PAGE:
By Mihail Vladimirov.
- Dyche opted for the cautious tactical approach, looking to sit deep and compact early on, maybe conserving energy for a late surge, as they did against Man City and Chelsea.
- Rodgers brought in Sturridge for Markovic, with Sterling moving to right wing-back.
- Burnley had a ten minute period of attacking pressure, and despite some good build up play, wasted the final ball with crosses into a penalty area covered well by Liverpool’s three centre-backs.
- Lallana at wing-back and Sterling next to Coutinho, just off Sturridge – suits all the players’ natural movement tendencies, although without focusing attacks down one side, the set up Rodgers opted for allowed the Reds to stretch the play and cause Burnley a duel threat.
- By stretching Burnley on both flanks, the home team were able to use the forward advances of Henderson, Can and even Allen to provide an overload through the middle and burst late into the space created in the central areas.
- Once Liverpool had a two goal lead, they switched, sat a bit deeper and looked to absorb any threat Burnley threw at them; they did it efficiently and even threatened at times on the break.
Throughout the season Burnley have been, alongside Chelsea, one of the teams using the fewest players in the league. So it wasn’t a surprise to see Dyche not making any changes from his usual starting XI. The only change occurred a few games ago when Marney got injured and was replaced by Kightly, with Arfield moving infield and the former Wolves player now playing on the left flank.
Similarly unsurprising was Rodgers’ starting XI. With none of the injury doubts being fit enough to start the game, the only change following the impressive win against Man City was Sturridge coming in for Markovic with Sterling moved to right wing-back.
Dyche change in approach
The expectations prior the game were that Burnley would approach the game with one of two possible variants: either pressing in their usual 4-2-2-2 formation, trying to put the opposition under early pressure; or prefering the more defensive-minded and cautious alternative, dropping deep and narrow into a 4-4-2-0 shape. As such it wasn’t really surprising to see them indeed going for the more defensive outlook; but what was genuinely curious was the exact reasoning as to why Dyche did so.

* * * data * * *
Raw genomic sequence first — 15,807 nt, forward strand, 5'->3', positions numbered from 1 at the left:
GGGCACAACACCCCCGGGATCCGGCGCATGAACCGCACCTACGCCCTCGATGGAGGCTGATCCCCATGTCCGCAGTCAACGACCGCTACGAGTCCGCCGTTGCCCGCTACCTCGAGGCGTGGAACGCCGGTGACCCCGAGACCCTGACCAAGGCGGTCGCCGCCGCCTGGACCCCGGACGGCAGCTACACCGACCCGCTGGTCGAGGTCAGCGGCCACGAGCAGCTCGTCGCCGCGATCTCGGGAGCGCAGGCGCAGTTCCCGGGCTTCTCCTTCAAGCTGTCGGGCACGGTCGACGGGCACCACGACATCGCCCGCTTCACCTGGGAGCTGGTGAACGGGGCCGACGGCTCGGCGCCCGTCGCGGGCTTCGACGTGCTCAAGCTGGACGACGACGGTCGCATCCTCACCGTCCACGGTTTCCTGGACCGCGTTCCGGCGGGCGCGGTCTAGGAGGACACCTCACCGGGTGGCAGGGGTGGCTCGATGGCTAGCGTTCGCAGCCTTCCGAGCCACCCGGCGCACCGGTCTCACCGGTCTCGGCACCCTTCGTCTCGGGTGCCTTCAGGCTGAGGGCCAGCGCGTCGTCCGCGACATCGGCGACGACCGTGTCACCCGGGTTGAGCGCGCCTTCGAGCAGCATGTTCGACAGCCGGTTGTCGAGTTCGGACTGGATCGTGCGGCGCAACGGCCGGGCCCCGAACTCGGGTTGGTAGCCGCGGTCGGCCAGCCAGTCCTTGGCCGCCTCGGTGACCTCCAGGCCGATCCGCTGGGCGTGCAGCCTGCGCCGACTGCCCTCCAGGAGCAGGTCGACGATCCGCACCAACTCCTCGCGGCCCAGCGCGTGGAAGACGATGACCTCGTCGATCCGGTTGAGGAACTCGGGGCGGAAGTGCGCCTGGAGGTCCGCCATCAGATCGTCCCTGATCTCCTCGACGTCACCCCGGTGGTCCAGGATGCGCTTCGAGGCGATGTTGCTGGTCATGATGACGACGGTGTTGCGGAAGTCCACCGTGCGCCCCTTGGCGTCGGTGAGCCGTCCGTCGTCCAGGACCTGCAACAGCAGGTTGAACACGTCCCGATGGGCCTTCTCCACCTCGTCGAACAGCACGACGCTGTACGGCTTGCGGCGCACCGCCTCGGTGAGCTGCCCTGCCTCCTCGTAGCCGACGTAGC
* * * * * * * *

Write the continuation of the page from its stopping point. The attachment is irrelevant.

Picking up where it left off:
Presumably the change in tact had most do with the manager wanting to be more pragmatic than usual and do something a bit different to their often-used strategy up to now. In most of their games Burnley would press their opponent fiercely from start, causing them all sorts of troubles but – due to lacking that extra attacking quality – without scoring enough, or at all, goals to show for it. Then the Clarets would tire and fade away badly in the second half, making it easy for the opponent to beat them (for example see the reverse game with Liverpool or the recent visit to Old Trafford).
Perhaps Dyche aimed for the opposite effect here – drop in a tight, solid shape to defend from the start, settle into the game while frustrating the opponent and spare physical resources to be able to push forward late on if/when needed. This was the exact overall approach and game strategy that won Burnley points at Man City and Chelsea.
Tactically, Burnley’s 4-4-2-0 defensive shape wasn’t built on something previously unseen or sophisticated per se. The team’s main defensive facets were based onsimple common sense approaches to how a team aiming to mainly defend should do so against Liverpool’s 3-4-2-1 formation. The front pair didn’t press from high or look to prevent Liverpool’s back three unit playing passes around. Instead they dropped off towards the midfield quartet to further make the side compact and deny the opposition playing quick and easy passes into the feet of Allen and Henderson. The full-backs tucked infield and played closer to the centre-backs helping screen the space down the inside channels and prevent Keane and Shackell being continually dragged out of position and forced to defend bigger zones, which would have made them even more vulnerable to Sturridge’s pace and the tricks of Coutinho and Lallana. This logically left the wide midfielders staying wider and dealing with Liverpool’s wing-backs, tracking them back down the flanks.
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